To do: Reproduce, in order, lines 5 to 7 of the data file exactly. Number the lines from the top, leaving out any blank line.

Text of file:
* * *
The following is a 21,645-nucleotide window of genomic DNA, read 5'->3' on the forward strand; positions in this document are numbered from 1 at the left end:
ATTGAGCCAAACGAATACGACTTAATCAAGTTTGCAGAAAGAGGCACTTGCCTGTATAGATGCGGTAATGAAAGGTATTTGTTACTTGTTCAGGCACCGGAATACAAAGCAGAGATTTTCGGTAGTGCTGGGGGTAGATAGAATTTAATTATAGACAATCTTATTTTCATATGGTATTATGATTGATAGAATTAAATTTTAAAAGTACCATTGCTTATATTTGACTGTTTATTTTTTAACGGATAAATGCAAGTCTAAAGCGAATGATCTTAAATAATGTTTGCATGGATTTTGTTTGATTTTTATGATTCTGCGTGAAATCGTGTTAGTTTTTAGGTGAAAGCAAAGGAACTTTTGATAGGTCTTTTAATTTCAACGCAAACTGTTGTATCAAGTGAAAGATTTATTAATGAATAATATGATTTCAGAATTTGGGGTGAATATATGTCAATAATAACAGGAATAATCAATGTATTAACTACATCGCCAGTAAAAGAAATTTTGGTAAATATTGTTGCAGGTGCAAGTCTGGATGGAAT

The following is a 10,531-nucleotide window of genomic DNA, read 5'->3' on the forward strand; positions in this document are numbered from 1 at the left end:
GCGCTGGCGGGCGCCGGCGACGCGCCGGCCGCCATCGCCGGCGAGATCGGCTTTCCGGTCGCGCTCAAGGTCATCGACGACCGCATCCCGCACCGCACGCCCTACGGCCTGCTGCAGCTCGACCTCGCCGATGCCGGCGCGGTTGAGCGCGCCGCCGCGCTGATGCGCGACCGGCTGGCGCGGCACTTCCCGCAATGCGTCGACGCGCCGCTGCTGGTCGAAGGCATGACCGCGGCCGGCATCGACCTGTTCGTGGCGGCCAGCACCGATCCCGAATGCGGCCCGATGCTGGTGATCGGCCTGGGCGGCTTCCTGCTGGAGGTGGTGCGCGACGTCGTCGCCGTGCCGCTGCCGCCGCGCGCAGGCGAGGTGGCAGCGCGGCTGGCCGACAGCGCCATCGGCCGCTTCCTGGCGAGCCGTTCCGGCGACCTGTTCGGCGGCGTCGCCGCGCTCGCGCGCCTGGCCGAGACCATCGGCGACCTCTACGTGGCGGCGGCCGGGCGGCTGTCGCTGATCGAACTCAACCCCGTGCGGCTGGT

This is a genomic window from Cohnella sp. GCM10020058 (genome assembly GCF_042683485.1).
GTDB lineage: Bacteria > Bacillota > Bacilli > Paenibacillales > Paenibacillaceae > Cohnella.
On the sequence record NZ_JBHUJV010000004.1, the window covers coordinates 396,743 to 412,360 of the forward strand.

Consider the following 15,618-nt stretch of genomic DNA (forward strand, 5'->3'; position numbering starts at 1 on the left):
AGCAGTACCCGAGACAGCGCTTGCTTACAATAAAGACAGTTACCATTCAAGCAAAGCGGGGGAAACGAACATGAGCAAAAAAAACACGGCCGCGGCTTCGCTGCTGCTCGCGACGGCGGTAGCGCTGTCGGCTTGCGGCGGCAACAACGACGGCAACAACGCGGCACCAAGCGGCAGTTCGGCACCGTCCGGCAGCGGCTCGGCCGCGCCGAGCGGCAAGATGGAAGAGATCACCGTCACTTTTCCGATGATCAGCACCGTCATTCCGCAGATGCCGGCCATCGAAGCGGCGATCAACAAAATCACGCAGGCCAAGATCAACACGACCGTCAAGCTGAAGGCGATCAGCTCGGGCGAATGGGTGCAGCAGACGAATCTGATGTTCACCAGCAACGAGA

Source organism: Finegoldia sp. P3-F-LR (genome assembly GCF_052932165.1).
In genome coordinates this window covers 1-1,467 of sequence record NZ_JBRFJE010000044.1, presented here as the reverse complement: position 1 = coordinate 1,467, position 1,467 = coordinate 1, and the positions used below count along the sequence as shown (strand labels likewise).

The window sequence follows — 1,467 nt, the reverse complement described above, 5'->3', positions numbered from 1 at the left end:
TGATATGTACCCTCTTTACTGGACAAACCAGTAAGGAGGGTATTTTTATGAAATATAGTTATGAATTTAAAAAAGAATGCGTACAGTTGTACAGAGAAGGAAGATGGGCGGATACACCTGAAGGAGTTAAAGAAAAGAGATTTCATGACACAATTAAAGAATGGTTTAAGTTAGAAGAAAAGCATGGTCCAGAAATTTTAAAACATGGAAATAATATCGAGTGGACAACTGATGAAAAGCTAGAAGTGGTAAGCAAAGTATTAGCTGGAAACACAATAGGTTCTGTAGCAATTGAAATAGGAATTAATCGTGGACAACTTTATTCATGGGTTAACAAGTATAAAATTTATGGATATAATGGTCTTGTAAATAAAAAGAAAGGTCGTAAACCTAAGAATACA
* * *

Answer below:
This is a genomic window from Cohnella sp. GCM10020058 (genome assembly GCF_042683485.1).
GTDB lineage: Bacteria > Bacillota > Bacilli > Paenibacillales > Paenibacillaceae > Cohnella.
On the sequence record NZ_JBHUJV010000004.1, the window covers coordinates 396,743 to 412,360 of the forward strand.